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[links] Link salad nervously eyes chemo Friday - Lakeshore — LiveJournal
An author of no particular popularity

Jay Lake
Date: 2011-09-29 05:36
Subject: [links] Link salad nervously eyes chemo Friday
Security: Public
Tags:cancer, christianism, culture, gay, healthcare, media, parenting, personal, photos, science, weird

Parenting: Harder Once You Actually Do It — Andrew Wheeler on parenting. I was amused by this.

Facing down my eighth-grade tormentor — Sigh. (Thanks to [info]shsilver.)

Throwing Horses: 1900Shorpy with a photograph that I really don’t understand.

Modified ecstasy ‘attacks blood cancers’ — Wild and weird, this. (Thanks to [info]danjite.)

Einstein was wrong: Wait, no he wasn’t… general theory of relativity proved by cosmic experimentCentauri Dreams with more on this.

What should have been Headlines in the Corporate Media: Today’s Best of the Blogosphere — Juan Cole with an interesting, and sobering, roundup of things you probably didn’t hear on the morning news.

Rights Collide as Town Clerk Sidesteps Role in Gay Marriages — As a public employee, she has obligations that aren’t magically obliterated by her religiously endorsed personal bigotry.

Refusing to Kill Daughter, Pakistani Family Defies Tradition, Draws Anger — Another reason I am a staunch atheist is disgust at the behaviors which can be privileged by religion. Islamic ‘honor killings’ rank very, very high on the list of reasons I’ll have no truck with the Abrahamic God.

Erasing false balance: the right is more antiscience than the left — Which, fundamentally, is what comes of endorsing the idiocy of evolution denial while trolling for votes. (Yet another reason I’m an atheist, btw; the degree to which religious belief privileges wilful ignorance.) I am not saying that anyone who calls themself a Republican is antiscience. I am saying the leaders of the party and their mouthpieces are, and Chris does a good job of showing that this is now the mainstream thrust of the party. If you are a conservative person who is pro-science, it is up to you to talk to your leaders about this issue.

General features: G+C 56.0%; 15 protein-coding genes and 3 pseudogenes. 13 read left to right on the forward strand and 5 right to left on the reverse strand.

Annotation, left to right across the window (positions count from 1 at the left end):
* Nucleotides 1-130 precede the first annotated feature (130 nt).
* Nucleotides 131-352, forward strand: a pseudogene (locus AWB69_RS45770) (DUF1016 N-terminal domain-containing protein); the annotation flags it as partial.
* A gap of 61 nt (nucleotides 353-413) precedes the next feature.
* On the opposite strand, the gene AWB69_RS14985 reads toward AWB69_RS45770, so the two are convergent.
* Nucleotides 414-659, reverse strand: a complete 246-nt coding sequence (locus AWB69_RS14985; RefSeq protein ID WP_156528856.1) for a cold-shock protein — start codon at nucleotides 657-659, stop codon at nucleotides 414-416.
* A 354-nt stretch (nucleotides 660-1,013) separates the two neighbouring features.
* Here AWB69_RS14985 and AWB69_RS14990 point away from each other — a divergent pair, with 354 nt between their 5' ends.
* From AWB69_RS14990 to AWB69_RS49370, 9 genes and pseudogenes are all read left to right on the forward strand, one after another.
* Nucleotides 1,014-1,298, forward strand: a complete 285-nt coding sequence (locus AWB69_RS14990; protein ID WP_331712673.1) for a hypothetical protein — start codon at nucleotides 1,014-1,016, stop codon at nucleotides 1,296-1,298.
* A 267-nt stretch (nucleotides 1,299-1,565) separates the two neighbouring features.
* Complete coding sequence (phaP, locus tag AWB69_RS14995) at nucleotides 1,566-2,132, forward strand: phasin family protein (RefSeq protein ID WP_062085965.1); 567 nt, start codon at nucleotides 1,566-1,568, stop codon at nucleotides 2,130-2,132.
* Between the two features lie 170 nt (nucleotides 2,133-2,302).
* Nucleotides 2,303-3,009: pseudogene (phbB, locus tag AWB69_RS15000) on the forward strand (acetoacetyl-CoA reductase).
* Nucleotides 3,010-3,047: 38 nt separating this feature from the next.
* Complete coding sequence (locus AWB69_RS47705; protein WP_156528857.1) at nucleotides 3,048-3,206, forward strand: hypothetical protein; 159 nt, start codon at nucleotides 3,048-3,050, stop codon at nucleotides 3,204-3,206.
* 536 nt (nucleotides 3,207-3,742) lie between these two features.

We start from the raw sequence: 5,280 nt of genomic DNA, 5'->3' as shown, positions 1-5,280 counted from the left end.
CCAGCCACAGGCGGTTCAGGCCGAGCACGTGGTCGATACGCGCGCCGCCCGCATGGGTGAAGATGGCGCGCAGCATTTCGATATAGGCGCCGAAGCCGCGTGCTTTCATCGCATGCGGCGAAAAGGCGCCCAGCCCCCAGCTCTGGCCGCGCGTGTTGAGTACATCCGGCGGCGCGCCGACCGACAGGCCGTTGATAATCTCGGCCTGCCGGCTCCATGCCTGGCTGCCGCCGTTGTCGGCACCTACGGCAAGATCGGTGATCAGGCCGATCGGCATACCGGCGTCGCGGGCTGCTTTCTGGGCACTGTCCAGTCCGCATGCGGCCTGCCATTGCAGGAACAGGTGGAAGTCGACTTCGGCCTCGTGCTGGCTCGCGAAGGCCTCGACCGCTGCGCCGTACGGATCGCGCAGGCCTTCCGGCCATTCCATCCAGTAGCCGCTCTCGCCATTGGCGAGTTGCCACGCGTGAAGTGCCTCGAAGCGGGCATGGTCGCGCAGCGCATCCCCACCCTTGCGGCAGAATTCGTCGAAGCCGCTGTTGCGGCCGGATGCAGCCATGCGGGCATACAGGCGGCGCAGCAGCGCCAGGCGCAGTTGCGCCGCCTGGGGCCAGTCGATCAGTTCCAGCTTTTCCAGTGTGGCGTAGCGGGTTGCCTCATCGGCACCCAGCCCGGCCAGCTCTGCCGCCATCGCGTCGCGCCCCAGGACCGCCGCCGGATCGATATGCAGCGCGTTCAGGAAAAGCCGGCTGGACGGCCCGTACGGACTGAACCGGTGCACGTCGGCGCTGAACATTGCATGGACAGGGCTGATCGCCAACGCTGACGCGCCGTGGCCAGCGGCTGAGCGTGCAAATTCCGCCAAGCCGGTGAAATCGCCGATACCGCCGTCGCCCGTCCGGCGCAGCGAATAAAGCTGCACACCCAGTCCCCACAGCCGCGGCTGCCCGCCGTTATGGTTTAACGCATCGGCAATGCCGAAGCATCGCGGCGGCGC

Michael Reagan: Dad might have lost 2012 primary — Funny stuff. Except the part where Mike smokes crack and says his dad was the greatest president of our lifetimes.

The 21st Century Another American Century? Don’t Bet on It — Note the key events cited in this post as undermining American power and credibility, and which gang of patriots presided over them.

Anti-Antichristianity influences politicsSlactivist Fred Clark on the widespread Christianist lunacy in Republican politics.

Charisma Isn’t Enough — Conservative commentator Daniel Larison on Chris Christie and Jon Hunstman. I especially liked his closer: I won’t discount the importance of a candidate’s visceral appeal, but I would point out that the things that conservatives may find viscerally appealing in politicians also tend to be the things that make them politically toxic to many others.

?otD: Ever had chemo?


9/29/2011
Writing time yesterday: 2.5 hours (WRPA)
Body movement: 30 minute stationary bike ride
Hours slept: 7.25 hours (solid)
Weight: 222.8
Currently reading: The Emperor of All Maladies: A Biography of Cancer by Siddhartha Mukherjee

Originally published at jlake.com. You can comment here or there.

Post A Comment | 17 Comments | | Link






russ: zen
User: goulo
Date: 2011-09-29 12:45 (UTC)
Subject: (no subject)
Keyword:zen
From the article:
Kainat said that despite the pressures her family refused to kill her.

"It is the tradition, but if the family doesn't permit it, then it won't happen. My father, my brother, my mom didn't allow it," she said.

And that defiance has left the family fearing for their lives. The family's new home in Karachi has been attacked a number of times.

I bet a big part of the mob's anger at the family for not "honor killing" her is that this kind of refusal to question the "honor killing" mentality means that the mob is forced to consider the disturbing possibility that maybe they've been murdering people for no good reason and that "honor killings" aren't actually so "honorable"...

"Hey, what do you mean there's something wrong with killing a woman because she got raped? I killed MY daughter after she got raped, so you BETTER kill yours...!"
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fjm
User: fjm
Date: 2011-09-29 13:08 (UTC)
Subject: (no subject)
Islam demands two witnesses for adultery and specifically excludes rape.

Do not confuse the patriarchal desire to control women/fight battles of pride over the bodies of women, with the tenets of a religion. Do not confuse "the religious" with their religion.
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Jay Lake
User: jaylake
Date: 2011-09-29 14:06 (UTC)
Subject: (no subject)
Do not confuse "the religious" with their religion.

I take your point, yet it is the cloak of their religion that privileges many truly pathological behaviors on the part of the religious. The politics of the USA provide many sterling examples of this. Standing as I do outside that cloak, it can sometimes feel like a distinction without a difference.
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fjm
User: fjm
Date: 2011-09-29 14:23 (UTC)
Subject: (no subject)
In the absence of religion, people find other cloaks very easily:

eugenics
over population
consensus politics

Aetheists are no more immune to this than any other group. You stand outside *this* particular cloak but only because aethism is not the dominant meme of your culture. If it were, we'd have the same kinds of extremism--see various people's Cultural Revolutions.